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Oct-13-2012 13:39printcomments

Professor Mahmoud Ayoub Receives 2012 Distinguished Scholar Award from the International Institute of Islamic Thought

A noted scholar in the history of religion, the beloved Professor has been an extremely valuable resource in my research.

Left to right, Abubaker al-Shingieti, Executive Director of the International Institute of Islamic Thought and Board member, Hartford Seminary; Jamal Barzinji, Vice President of IIIT; and Professor Mahmoud Ayoub
Left to right, Abubaker al-Shingieti, Executive Director of the International Institute of Islamic Thought and Board member, Hartford Seminary; Jamal Barzinji, Vice President of IIIT; and Professor Mahmoud Ayoub

(BOSTON / HARTFORD) - Professor Mahmoud Ayoub is a rare and valuable man. His worldly insight results from a lifetime of dedicated, enthusiastic learning and teaching and I am so pleased to bring our readers this news about his receiving the 2012 Distinguished Scholar Award from the International Institute of Islamic Thought (IIIT).

Dr. Ayoub is Faculty Associate in Islam and Christian-Muslim Relations at Hartford Seminary, the award is a result of his leadership in the Institute's Summer Institute for Scholars.

A noted scholar in the history of religion, the beloved Professor has been an extremely valuable resource in my research. He was there for me time and time again when I was faced with truly puzzling questions while writing my book, and always helpful to no end.

A native of Lebanon, Dr. Ayoub has authored a number of books in both English and Arabic in the area of Islam and Inter-religious dialogue. The most notable are Redemptive Suffering in Islam and The Qur’an and Its Interpreters (2 volumes to date). He has published over fifty scholarly articles both as chapters in edited works as well as in well-known academic refereed journals. Two of his recent works are Crisis of Muslim History: Religion and Politics in Early Islam, 2003, and (forthcoming, 2004) Islam in Faith and History (both published by Oneworld Publications). Currently he is working on the third volume of The Qur’an and Its Interpreters.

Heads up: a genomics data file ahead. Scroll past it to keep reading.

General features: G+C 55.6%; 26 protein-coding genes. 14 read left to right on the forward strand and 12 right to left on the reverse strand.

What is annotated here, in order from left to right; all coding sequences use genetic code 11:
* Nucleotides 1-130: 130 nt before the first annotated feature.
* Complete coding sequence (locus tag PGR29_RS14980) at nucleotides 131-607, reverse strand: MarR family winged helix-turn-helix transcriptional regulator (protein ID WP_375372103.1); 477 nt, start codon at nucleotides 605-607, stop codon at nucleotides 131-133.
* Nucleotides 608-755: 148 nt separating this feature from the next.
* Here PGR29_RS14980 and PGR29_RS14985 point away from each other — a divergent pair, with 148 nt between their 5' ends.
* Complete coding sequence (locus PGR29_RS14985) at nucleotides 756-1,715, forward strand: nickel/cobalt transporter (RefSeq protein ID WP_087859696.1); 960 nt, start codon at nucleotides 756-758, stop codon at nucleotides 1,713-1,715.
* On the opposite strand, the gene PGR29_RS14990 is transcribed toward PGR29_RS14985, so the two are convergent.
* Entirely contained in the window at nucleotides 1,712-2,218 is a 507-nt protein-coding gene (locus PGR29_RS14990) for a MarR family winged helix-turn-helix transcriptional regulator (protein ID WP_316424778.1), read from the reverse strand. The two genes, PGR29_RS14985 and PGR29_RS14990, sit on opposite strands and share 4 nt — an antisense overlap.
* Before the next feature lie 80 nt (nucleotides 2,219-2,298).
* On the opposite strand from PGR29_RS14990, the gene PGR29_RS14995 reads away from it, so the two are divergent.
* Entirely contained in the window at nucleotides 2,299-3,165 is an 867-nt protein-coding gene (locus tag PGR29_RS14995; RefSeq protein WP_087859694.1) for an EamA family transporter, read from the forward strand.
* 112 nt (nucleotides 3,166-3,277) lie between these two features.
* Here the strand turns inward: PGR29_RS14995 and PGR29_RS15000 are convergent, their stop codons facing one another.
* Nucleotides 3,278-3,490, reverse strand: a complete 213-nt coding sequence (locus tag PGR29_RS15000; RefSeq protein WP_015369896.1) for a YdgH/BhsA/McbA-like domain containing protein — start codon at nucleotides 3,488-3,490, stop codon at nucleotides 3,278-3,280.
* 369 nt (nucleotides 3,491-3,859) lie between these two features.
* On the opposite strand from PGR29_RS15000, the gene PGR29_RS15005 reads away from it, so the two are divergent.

He received the award at a ceremony on Wednesday, July 18, said that he is honored by the recognition. He also praised the Institute for its commitment to "Islamic studies and Muslim Unity." He complimented Jamal al-Barzinji, vice president of IIIT, and Abubaker Al Shingieti, executive director, for their creative leadership, Hartford Seminary noted in their article about the event.

The Summer Institute for Scholars 2012 started at IIIT headquarters in Herndon, VA, on July 9 with an opening lecture  on “Ethics and Government: IbnTaymiyya Against Extremism” by Yahya Michot, Professor of Islamic Studies and Christian-Muslim Relations at Hartford Seminary. The theme of the gathering this year is “Good Governance in Islam: Classical and Contemporary Approaches."

The program included lectures, paper presentations and panel discussions by more than 15 scholars from different academic backgrounds. Also participating were the students enrolled in the IIIT Summer students program for the current year.

Dr. Ayoub received his education at the American University of Beirut (BA, Philosophy, 1964), the University of Pennsylvania (M.A., Religious Thought, 1966), and Harvard University (Ph.D., History of Religion, 1975).